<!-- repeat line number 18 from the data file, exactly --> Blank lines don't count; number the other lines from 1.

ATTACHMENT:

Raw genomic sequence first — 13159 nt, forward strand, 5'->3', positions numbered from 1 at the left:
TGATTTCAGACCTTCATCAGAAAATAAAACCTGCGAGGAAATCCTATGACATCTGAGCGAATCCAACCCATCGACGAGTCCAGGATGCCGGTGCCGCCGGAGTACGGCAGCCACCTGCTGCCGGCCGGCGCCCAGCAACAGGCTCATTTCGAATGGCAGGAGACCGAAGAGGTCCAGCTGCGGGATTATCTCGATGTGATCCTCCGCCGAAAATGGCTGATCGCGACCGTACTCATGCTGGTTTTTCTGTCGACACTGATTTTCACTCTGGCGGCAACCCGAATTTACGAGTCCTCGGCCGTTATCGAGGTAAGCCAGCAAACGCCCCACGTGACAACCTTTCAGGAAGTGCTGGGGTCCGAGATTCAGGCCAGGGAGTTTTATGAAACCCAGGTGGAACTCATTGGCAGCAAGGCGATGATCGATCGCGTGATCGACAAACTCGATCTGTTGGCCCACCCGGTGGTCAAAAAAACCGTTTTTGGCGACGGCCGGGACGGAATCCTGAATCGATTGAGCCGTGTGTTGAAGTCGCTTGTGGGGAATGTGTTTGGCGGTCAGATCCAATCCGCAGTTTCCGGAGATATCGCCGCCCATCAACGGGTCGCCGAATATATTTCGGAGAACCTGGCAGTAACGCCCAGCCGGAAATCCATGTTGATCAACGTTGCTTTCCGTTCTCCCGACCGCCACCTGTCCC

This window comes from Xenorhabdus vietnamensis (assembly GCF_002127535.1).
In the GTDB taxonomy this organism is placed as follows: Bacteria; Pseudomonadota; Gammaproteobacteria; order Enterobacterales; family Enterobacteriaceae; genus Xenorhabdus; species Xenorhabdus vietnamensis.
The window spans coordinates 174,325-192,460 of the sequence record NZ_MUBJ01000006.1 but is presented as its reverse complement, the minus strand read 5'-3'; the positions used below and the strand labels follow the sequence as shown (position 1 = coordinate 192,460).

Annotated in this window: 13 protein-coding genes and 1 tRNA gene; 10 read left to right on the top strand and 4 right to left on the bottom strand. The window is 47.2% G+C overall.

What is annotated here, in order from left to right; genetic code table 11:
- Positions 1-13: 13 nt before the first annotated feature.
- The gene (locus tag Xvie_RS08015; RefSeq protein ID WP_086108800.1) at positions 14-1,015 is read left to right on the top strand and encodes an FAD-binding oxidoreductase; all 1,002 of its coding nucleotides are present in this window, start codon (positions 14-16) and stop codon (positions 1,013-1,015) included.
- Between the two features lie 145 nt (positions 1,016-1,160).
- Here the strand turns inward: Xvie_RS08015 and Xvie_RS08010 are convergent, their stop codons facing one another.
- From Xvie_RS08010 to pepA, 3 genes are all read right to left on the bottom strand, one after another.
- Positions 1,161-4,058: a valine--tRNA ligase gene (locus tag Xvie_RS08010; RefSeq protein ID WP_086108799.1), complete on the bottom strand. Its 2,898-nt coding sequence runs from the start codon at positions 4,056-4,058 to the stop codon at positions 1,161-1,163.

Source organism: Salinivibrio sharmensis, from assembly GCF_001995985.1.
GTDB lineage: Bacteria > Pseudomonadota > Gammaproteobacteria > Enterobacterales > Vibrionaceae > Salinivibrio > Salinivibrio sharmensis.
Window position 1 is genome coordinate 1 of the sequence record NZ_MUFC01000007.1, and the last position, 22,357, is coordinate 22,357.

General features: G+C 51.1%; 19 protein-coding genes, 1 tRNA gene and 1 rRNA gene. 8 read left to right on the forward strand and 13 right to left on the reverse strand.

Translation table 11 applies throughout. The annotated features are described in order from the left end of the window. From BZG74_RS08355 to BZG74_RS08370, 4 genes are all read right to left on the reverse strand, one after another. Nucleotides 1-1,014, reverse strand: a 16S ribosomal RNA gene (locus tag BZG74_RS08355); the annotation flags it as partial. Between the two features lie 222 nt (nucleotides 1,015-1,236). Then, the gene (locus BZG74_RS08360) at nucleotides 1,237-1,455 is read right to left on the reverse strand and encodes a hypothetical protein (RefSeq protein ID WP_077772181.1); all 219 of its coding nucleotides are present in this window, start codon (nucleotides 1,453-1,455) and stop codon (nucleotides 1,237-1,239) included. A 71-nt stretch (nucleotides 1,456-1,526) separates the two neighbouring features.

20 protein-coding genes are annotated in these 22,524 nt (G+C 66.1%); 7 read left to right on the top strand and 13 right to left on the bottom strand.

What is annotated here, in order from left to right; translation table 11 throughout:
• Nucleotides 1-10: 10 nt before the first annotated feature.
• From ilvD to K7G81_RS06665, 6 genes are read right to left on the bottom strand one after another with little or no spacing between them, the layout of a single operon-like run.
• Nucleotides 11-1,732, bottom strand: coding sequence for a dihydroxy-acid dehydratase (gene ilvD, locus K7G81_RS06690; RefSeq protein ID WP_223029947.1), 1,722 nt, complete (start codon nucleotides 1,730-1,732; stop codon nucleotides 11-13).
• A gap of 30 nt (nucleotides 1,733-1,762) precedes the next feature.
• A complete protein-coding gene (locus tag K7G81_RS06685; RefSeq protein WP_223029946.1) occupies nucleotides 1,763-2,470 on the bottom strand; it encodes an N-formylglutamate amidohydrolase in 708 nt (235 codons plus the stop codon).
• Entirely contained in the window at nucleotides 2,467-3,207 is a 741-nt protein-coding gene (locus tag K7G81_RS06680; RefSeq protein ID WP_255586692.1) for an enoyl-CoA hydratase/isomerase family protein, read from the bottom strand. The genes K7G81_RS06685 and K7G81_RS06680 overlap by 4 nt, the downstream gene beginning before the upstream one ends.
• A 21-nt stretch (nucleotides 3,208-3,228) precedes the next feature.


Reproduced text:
Translation table 11 applies throughout. The annotated features are described in order from the left end of the window. From BZG74_RS08355 to BZG74_RS08370, 4 genes are all read right to left on the reverse strand, one after another. Nucleotides 1-1,014, reverse strand: a 16S ribosomal RNA gene (locus tag BZG74_RS08355); the annotation flags it as partial. Between the two features lie 222 nt (nucleotides 1,015-1,236). Then, the gene (locus BZG74_RS08360) at nucleotides 1,237-1,455 is read right to left on the reverse strand and encodes a hypothetical protein (RefSeq protein ID WP_077772181.1); all 219 of its coding nucleotides are present in this window, start codon (nucleotides 1,453-1,455) and stop codon (nucleotides 1,237-1,239) included. A 71-nt stretch (nucleotides 1,456-1,526) separates the two neighbouring features.